Not only does the biopharmaceutical sector produce valuable job opportunities for highly skilled workers, this emerging market plays a critical role in fostering public-private partnerships, which leads to more economic growth and greater access to healthcare for its citizens.

Investment in research and development (R&D) and promoting innovation are key ways the Brazilian government is helping drive future growth of the country’s biopharmaceutical sector. For instance, R&D investments in Brazil have increased to 1.5% of GDP in 2010 and there are more than 205 highly trained physicians per 100,000 of the population serving as investigators for clinical studies.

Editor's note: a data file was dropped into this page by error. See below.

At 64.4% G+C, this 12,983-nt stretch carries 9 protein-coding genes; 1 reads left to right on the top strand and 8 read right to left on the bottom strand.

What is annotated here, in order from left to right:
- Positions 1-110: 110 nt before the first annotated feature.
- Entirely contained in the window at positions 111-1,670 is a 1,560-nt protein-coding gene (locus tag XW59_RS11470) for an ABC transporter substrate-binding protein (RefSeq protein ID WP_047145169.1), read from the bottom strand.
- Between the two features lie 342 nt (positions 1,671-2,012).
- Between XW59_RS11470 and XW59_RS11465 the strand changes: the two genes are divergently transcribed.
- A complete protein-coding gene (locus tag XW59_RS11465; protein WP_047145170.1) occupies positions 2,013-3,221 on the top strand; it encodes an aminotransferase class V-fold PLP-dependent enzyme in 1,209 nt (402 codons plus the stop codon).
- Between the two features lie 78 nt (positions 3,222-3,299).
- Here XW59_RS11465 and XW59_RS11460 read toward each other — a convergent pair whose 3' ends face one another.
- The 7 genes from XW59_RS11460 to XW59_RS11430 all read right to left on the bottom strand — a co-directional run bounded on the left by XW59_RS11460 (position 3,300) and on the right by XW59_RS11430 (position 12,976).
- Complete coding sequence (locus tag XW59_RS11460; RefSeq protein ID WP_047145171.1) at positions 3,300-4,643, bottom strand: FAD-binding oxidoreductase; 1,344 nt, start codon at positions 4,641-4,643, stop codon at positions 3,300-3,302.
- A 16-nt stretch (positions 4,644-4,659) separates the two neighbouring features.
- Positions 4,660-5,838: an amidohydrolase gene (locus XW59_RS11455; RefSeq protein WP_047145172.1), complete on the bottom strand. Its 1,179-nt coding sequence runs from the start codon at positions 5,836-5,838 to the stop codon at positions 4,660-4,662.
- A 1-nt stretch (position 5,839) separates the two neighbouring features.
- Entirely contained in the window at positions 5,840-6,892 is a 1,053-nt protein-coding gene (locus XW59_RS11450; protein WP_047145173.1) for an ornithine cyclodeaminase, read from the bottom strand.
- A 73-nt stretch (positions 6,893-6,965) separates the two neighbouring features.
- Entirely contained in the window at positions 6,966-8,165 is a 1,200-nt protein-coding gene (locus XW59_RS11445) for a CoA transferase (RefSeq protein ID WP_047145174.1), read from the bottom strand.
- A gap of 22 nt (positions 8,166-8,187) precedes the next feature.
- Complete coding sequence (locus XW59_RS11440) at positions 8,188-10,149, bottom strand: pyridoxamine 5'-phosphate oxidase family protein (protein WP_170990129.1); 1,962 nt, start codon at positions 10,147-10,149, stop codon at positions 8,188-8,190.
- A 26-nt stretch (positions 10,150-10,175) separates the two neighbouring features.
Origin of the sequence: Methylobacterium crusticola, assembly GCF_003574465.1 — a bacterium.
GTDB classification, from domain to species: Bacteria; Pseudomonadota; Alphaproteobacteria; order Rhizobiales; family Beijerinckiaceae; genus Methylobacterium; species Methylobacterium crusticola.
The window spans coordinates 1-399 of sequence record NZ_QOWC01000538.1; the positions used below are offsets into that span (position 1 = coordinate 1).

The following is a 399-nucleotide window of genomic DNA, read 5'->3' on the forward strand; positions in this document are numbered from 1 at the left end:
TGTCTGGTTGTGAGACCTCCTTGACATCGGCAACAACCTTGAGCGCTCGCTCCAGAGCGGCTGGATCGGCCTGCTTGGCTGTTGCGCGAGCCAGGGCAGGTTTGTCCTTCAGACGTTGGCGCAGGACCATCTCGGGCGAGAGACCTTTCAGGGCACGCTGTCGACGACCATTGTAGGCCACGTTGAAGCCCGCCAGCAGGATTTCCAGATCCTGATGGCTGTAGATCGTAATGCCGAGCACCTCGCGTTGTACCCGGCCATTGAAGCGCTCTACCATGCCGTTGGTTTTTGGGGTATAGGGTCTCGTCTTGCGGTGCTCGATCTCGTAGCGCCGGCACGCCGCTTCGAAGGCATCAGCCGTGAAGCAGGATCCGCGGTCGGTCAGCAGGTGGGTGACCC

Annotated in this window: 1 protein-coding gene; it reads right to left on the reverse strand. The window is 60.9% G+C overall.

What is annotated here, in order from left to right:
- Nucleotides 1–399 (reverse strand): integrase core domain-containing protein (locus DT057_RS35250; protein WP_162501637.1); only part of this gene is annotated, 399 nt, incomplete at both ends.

“In Brazil, promoting innovation is a public policy priority,” stated Rafael Oliva, Advisor to the Presidency at the Brazilian Development Bank. “The participation of the Brazilian government in research and development (R&D) is considerable, and the goal is to both increase innovative activities in Brazil on a systematic basis, and to consolidate the country’s culture of innovation.” GHP fact sheet shows how Brazil’s investment in research and development (R&D) will create positive effects throughout the economy, including improving access to healthcare for its citizens through the production of new medicines. The growing field of clinical trials is also a significant factor in improving access to healthcare. Brazil’s large population of 190 million people, with 8 out of every 10 residents living in or near a city, means clinical trial recruitment and participation is fairly robust.